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|Posted on March 20, 2016 at 6:54 AM||comments (493)|
|Posted on October 5, 2015 at 11:49 AM||comments (272)|
After a few years of sort of half assed searching, we finally found it! The proper caliber and designation of our "mystery mauser"! If it was our rifle and not a consignment piece, we would have done this a very long time ago. But since it was a consignment gun, and the consinghner did not care terribly, so, it sat.. Ever so often throwing a random ctg. onto the chamber to see the size.. Even tried a 7mm mauser. Yet we found the 7mm we tried was an out of spec. reload (yes we find that out now!)
Turns out this darn thing was an interesting story. Was a Spanish army issue rifle. Of the 1896 pattern (cock on closing), issued and used before the Spanish civil war. Than at some time was captured or seized by the republicans (the communists, and those wanting a republic instead of a dictatorship) in their fight against the fascists (those wanting a dictatorship, and alining with the nazis/ Franco) The rifles were all refinished and had all of the royal markings obliterated. The only markings were the serial numbers on the stock, barrel and receiver.
Unfortunately the war ended for them before these were issued out. The victors (the fashists) were not inclined to use these "defaced" rifles when better ones were available. They did just fight a civil war after all. Spain was a testing ground for most of the equipment that would go into WW2.
So, they sat....
Until sold during the surplus boom of the 1980's
Without documentation, and without an importers stamp.. Guess this one was still in the armory paper..
So, the mystery. No national markings, no importer stamp, no box.. Nothing to tell me who this gun belonged to, and a clean, but shot into bore... And not enough incentive to do a chamber casting..
Odd things one finds when is board at a gunshow and already looking up mausers in the appraisal guide.. This rifle was an "also noted" foot note in Spanish mausers at the bottom of the "military" book...
An interesting tale if only it could talk..
Old troopers actual...
|Posted on March 22, 2013 at 12:39 PM||comments (518)|
|Posted on June 18, 2012 at 9:24 AM||comments (170)|
|Posted on June 7, 2012 at 7:50 AM||comments (183)|
The Mas 36 and 36/51(grenade launching version) were a prime example of "to little to late". It has the dubious distinction of being the last bolt action rifle ever designed and fielded by a major power (you yougo 48 series dose not count, still a mauser standard pattern). A 5 shot bolt action in 7.5 French. This is the first rifle to use this long lived cartridge. This is a refinement of the earlier ctg that was easily confused for the 8mm german with the only exception of the 7.5 dia bullet. The results of confusing the two claimed a few dozen lives before the redesign.The resulting round was very similar to the modern .308 ctg. Ballistics almost identical. The rifle had a set back action with an oddly swept forward bolt handle. The resulting carbine had the longest barrel into the shortest over all length. Not quite a bulpup, but getting there.. The rifle featured the innovative (for the time) "ghost ring" sights and 4 sided bayonet stored in the
rifles forearm. The finished rifle was a light, accurate rugged standard issue carbine, rival to any competing bolt action fielded by any major power.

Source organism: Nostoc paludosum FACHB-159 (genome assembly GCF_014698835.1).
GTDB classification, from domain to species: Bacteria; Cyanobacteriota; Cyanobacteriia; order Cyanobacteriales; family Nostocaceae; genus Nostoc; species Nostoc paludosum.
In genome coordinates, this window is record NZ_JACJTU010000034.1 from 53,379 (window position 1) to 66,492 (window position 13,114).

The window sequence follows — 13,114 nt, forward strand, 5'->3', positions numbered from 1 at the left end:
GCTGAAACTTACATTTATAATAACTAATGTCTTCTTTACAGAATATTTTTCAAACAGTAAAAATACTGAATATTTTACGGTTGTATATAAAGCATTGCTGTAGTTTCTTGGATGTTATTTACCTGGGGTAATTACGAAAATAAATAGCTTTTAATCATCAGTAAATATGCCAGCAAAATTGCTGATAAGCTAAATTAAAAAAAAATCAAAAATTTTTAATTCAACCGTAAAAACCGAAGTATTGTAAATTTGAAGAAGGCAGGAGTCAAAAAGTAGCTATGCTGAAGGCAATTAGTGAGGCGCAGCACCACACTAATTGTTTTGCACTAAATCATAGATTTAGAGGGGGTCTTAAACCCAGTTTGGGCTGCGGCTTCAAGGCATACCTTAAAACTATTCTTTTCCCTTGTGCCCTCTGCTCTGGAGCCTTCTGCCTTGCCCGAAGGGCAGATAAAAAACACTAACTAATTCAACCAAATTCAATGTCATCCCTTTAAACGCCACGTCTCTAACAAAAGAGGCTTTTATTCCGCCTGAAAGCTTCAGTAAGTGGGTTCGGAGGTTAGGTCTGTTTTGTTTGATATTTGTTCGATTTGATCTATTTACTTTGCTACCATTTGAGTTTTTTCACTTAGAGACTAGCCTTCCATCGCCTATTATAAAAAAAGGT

However, the production of this replacement for the 8mm labell and labell/ berthier rifles was slow to go into production. Serious manufacture did not occur till 1938. By this time the American army had adopted the M1 Garand as a standard issue arm and the USSR and germans had developed similar auto loading rifles (both of which had their "problems" and were never issued very widespread). To further complicate things the French had additional production issues and were only able to get the new rifles to the "first line" units, such as the elite "guards", commandos, legionaries, and motorized rifle regiments. And by the time of the German invasion of 1940 only 20% of the French army had the new rifle. Most of the French troops involved in the fighting still had the same rifles their fathers carried in the first world war.
The German occupiers and the vishey govt kept the good little gun in limited production to arm Atlantic wall troops and the vishy malice (anti partisan) troops. Many found their way into the hands of the resistance. After liberation production restarted, some seeing action in late ww2 with free French troops. Most of the rifles seen on the surplus market are made or rebuilt in the post ww2 period and will be gray parkerised instead of the black painted over blued finish of the pre war guns. The rifle had a distinguished combat record in the fighting in Algeria and french indo china (Vietnam) where they were supplemented by American rifles. The bolt guns were phased out for the equally odd looking MAS 45, MAS 49, and MAS 49/56. The later being finally retired in the late 90's as a "designated marksman" rifle.
Many of these guns found their way to America in the late 1990's via century arms. These were surplussed out of the French war stores in rebuilt/ new condition. Many were still in the (at the time) unavailable 7.5 french. Quite a few were converted to .308 by century. Some conversions done well, others not as much. Average price under $100. Not bad for a 7.62 nato chambered bolt gun.
Despite their appearance they have proven to be quite reliable, accurate and handy rifles. My wife's gun holds a 2inch group at 100m. Not bad for iron sights and surplus ammo.
Not Bad for history's "too little, to late" rifle.